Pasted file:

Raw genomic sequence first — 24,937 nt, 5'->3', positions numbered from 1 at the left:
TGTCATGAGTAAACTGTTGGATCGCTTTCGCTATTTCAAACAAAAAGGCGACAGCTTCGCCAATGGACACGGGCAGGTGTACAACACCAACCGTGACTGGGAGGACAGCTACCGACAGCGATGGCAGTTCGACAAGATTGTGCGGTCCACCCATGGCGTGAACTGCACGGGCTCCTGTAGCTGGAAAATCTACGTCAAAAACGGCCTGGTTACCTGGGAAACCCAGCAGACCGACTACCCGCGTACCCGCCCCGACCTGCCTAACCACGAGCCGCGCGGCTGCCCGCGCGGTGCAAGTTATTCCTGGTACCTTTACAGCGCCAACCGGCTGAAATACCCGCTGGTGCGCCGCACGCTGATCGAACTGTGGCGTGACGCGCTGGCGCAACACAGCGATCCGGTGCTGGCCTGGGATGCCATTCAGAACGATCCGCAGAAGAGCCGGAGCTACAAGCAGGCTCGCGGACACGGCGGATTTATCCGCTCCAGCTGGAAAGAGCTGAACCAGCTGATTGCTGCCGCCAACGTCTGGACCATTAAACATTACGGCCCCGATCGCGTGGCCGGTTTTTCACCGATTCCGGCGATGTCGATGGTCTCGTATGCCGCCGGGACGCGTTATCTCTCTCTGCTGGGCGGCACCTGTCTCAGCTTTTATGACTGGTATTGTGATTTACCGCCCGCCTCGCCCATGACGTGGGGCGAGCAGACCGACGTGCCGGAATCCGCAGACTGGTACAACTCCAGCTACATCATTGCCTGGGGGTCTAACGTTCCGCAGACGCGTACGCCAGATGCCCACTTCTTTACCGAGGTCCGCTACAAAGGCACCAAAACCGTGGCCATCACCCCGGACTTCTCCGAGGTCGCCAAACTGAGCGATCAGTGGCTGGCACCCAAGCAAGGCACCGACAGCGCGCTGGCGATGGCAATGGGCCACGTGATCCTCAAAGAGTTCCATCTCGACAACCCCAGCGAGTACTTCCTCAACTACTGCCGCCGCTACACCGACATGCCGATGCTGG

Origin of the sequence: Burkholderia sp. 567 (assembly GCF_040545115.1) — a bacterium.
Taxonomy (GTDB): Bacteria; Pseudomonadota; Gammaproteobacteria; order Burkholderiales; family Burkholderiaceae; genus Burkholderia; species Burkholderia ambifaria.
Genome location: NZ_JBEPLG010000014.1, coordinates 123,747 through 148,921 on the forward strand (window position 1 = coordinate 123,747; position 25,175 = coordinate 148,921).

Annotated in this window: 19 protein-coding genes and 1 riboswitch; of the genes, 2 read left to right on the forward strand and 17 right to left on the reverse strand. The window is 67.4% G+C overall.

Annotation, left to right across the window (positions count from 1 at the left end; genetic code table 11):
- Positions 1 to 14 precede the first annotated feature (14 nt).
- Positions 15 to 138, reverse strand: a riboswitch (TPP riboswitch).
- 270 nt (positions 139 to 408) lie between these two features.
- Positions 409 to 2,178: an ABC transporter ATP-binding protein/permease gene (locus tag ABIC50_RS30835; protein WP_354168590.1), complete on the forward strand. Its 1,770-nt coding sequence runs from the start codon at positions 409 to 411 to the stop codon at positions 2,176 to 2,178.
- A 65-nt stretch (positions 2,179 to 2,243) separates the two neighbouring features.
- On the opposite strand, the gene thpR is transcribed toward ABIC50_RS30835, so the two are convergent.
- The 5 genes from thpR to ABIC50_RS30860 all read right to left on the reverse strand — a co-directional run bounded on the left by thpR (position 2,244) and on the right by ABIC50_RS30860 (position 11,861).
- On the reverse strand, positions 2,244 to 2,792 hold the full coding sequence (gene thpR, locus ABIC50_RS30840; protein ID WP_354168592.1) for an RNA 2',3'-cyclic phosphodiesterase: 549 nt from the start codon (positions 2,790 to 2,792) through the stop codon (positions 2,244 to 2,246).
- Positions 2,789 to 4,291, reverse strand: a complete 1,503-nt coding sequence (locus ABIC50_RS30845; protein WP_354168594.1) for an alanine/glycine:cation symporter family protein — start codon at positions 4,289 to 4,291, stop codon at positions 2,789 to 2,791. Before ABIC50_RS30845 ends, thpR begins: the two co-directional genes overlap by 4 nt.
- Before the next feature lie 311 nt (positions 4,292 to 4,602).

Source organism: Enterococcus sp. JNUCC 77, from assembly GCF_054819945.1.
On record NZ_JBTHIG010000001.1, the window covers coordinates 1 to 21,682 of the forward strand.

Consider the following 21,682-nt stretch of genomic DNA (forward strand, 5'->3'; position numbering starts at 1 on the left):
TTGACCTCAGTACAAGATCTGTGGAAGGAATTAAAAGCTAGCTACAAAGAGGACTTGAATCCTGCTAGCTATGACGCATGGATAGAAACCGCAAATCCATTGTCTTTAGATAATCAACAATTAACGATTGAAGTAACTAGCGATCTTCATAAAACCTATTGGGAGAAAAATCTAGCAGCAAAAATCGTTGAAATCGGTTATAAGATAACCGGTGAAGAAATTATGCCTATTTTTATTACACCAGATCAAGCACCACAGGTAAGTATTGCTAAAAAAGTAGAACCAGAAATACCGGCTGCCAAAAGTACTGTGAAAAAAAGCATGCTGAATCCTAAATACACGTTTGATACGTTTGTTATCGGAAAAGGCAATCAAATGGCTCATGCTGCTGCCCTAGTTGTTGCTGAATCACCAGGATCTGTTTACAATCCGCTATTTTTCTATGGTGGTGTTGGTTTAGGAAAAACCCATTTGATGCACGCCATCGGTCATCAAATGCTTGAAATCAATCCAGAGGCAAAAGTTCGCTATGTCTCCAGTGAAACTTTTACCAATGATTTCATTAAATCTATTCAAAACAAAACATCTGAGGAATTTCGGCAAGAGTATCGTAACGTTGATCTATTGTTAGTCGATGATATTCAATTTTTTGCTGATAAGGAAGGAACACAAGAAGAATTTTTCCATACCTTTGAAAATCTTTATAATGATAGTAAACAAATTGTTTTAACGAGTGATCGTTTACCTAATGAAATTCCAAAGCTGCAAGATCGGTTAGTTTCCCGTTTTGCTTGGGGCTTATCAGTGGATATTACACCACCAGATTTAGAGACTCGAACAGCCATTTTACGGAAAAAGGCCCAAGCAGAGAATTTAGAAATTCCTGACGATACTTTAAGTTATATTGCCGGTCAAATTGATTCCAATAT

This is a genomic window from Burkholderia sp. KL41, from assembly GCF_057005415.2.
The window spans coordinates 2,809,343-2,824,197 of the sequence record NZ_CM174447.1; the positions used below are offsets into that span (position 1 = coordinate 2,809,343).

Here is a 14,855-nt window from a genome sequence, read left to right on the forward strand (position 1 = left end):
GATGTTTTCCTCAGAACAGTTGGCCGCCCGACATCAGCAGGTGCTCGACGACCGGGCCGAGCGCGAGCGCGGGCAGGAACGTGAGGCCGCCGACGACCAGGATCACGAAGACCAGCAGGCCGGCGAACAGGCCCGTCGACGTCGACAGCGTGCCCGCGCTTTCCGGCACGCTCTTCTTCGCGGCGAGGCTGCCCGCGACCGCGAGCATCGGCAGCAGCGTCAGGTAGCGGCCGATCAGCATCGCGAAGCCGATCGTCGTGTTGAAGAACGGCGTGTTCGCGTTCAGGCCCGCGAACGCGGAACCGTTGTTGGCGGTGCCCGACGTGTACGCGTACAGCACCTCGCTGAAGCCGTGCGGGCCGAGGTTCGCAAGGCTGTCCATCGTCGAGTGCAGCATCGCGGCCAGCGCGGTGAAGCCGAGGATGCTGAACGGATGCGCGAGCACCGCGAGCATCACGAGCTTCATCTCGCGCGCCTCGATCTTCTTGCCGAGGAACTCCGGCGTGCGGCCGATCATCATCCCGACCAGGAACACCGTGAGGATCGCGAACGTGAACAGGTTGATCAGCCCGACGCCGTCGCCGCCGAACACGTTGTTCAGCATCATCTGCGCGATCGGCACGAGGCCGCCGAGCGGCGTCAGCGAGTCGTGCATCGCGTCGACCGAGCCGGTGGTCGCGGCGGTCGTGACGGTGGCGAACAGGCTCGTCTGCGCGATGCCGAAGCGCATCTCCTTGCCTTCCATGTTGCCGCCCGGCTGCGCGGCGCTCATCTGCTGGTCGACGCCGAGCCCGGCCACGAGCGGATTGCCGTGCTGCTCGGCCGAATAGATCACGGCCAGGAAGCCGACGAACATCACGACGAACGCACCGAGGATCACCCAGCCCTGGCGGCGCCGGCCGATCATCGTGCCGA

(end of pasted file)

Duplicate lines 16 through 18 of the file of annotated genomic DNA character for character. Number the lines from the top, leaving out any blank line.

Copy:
- Positions 2,789 to 4,291, reverse strand: a complete 1,503-nt coding sequence (locus ABIC50_RS30845; protein WP_354168594.1) for an alanine/glycine:cation symporter family protein — start codon at positions 4,289 to 4,291, stop codon at positions 2,789 to 2,791. Before ABIC50_RS30845 ends, thpR begins: the two co-directional genes overlap by 4 nt.
- Before the next feature lie 311 nt (positions 4,292 to 4,602).

Source organism: Enterococcus sp. JNUCC 77, from assembly GCF_054819945.1.